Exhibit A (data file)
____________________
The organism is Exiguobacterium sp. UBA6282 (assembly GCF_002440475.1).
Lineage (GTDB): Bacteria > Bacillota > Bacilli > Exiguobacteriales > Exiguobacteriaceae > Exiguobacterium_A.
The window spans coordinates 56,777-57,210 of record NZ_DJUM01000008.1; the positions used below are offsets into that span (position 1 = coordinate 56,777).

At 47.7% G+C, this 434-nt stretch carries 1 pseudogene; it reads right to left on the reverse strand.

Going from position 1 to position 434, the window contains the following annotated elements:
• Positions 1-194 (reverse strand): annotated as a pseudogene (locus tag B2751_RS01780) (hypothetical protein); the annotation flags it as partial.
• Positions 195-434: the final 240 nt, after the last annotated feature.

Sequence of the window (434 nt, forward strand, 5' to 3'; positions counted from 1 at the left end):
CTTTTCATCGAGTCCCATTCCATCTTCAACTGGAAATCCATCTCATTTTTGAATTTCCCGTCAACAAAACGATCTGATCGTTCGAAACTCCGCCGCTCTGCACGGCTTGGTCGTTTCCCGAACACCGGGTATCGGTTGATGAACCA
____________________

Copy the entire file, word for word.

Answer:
The organism is Exiguobacterium sp. UBA6282 (assembly GCF_002440475.1).
Lineage (GTDB): Bacteria > Bacillota > Bacilli > Exiguobacteriales > Exiguobacteriaceae > Exiguobacterium_A.
The window spans coordinates 56,777-57,210 of record NZ_DJUM01000008.1; the positions used below are offsets into that span (position 1 = coordinate 56,777).

At 47.7% G+C, this 434-nt stretch carries 1 pseudogene; it reads right to left on the reverse strand.

Going from position 1 to position 434, the window contains the following annotated elements:
• Positions 1-194 (reverse strand): annotated as a pseudogene (locus tag B2751_RS01780) (hypothetical protein); the annotation flags it as partial.
• Positions 195-434: the final 240 nt, after the last annotated feature.

Sequence of the window (434 nt, forward strand, 5' to 3'; positions counted from 1 at the left end):
CTTTTCATCGAGTCCCATTCCATCTTCAACTGGAAATCCATCTCATTTTTGAATTTCCCGTCAACAAAACGATCTGATCGTTCGAAACTCCGCCGCTCTGCACGGCTTGGTCGTTTCCCGAACACCGGGTATCGGTTGATGAACCA